Amy Elizabeth Alterman (MPH) is a PhD candidate in Culture and Performance. Working at the nexus of performance studies, gender studies, anthropology, and public health, she applies feminist and performance theory to current sexual and reproductive health problems. Based on two years of ethnographic research, her dissertation analyzes the obstacles, resiliencies, and support networks associated with independent abortion clinics in the United States—spotlighting the Abortion Access Front comedy show as an arts-based public health intervention. Her work has been published in Contraception, The Journal of Adolescent Health, and other publications.

Megan Baker

Megan Baker (Choctaw Nation of Oklahoma) is a PhD candidate in Anthropology and Research Associate for Choctaw Nation Historic Preservation. Her dissertation examines the gendering and racializing work of instituting private property in Choctaw treaty lands and its effects on contemporary Choctaw economic development in Oklahoma. She holds an MA in American Indian Studies from UCLA and a BA in Race and Ethnicity Studies from Columbia University.

Marta Bornstein

Marta Bornstein is a PhD candidate at the Fielding School of Public Health in Community Health Sciences. Within public health, Bornstein is committed to scholarship that embodies the true vision of reproductive rights: helping people achieve their reproductive goals, whatever they may be. Her dissertation explores the interrelatedness and health impacts of a spectrum of reproductive experiences, including both unintended pregnancy and infertility, in Malawi. Prior to UCLA, she worked on issues ranging from HIV/STD prevention to maternal health infrastructure. She earned her MPH from Tulane University and BA from Beloit College.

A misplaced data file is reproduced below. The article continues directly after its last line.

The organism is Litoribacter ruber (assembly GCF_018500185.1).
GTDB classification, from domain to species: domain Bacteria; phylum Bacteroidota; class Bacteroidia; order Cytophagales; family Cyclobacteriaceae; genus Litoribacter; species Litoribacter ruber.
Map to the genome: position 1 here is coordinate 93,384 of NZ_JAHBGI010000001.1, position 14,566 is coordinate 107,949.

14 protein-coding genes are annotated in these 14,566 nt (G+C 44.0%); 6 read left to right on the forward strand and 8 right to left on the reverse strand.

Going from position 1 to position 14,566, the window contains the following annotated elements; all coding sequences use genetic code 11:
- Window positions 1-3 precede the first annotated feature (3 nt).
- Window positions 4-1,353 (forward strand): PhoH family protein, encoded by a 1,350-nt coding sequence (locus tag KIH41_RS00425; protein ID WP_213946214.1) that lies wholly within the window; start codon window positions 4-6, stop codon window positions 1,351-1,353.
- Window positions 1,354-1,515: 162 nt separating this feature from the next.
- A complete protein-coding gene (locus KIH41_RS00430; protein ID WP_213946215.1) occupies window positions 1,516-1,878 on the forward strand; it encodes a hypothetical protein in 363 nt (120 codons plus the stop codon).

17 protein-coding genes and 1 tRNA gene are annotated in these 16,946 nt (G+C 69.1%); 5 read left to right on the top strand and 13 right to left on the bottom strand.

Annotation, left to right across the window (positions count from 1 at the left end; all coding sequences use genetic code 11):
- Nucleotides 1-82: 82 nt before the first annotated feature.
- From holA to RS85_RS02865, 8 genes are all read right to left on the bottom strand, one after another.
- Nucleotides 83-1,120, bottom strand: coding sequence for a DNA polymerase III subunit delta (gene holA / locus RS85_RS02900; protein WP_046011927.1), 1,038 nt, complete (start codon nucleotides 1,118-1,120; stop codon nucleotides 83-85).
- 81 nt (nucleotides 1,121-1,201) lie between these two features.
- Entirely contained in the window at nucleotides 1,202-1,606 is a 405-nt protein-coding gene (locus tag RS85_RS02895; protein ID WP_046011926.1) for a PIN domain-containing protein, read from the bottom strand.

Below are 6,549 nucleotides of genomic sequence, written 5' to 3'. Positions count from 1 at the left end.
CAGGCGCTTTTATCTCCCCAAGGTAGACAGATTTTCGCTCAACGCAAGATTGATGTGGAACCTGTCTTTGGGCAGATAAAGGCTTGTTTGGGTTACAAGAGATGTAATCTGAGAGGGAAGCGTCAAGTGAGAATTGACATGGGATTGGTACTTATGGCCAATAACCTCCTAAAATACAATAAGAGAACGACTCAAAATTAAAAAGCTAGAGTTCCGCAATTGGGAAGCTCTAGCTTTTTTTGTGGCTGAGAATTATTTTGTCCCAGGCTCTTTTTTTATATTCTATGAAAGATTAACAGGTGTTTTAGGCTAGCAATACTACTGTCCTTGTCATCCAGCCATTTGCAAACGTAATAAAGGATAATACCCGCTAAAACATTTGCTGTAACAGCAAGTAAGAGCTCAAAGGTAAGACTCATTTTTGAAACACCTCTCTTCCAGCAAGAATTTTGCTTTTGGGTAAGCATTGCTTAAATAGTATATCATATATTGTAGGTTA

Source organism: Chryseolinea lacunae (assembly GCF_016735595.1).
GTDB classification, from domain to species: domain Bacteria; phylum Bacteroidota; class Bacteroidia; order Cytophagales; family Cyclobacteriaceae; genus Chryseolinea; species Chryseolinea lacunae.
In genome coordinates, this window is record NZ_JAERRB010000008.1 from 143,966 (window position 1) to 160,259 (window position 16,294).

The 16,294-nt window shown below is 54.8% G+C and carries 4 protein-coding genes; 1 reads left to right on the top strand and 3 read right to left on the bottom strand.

Hannah Carlan

Hannah Carlan is a PhD candidate in Anthropology. Her work broadly addresses the gendered politics of multilingualism in contemporary India, with particular emphasis on how everyday linguistic practices shape rural development efforts in the Himalayas. Previously, she has conducted research on the linguistic politics of gendered violence in digitally-mediated contexts, and on the relationship between language, class, and joking practices in the South Asian diaspora. Hannah holds an MPhil in Social Anthropology from the University of Cambridge and a BA in Anthropology and Linguistics from New York University.


*Due to an available balance in funds, additional awards were given this academic year.

Paula Stone Legal Research Fellowship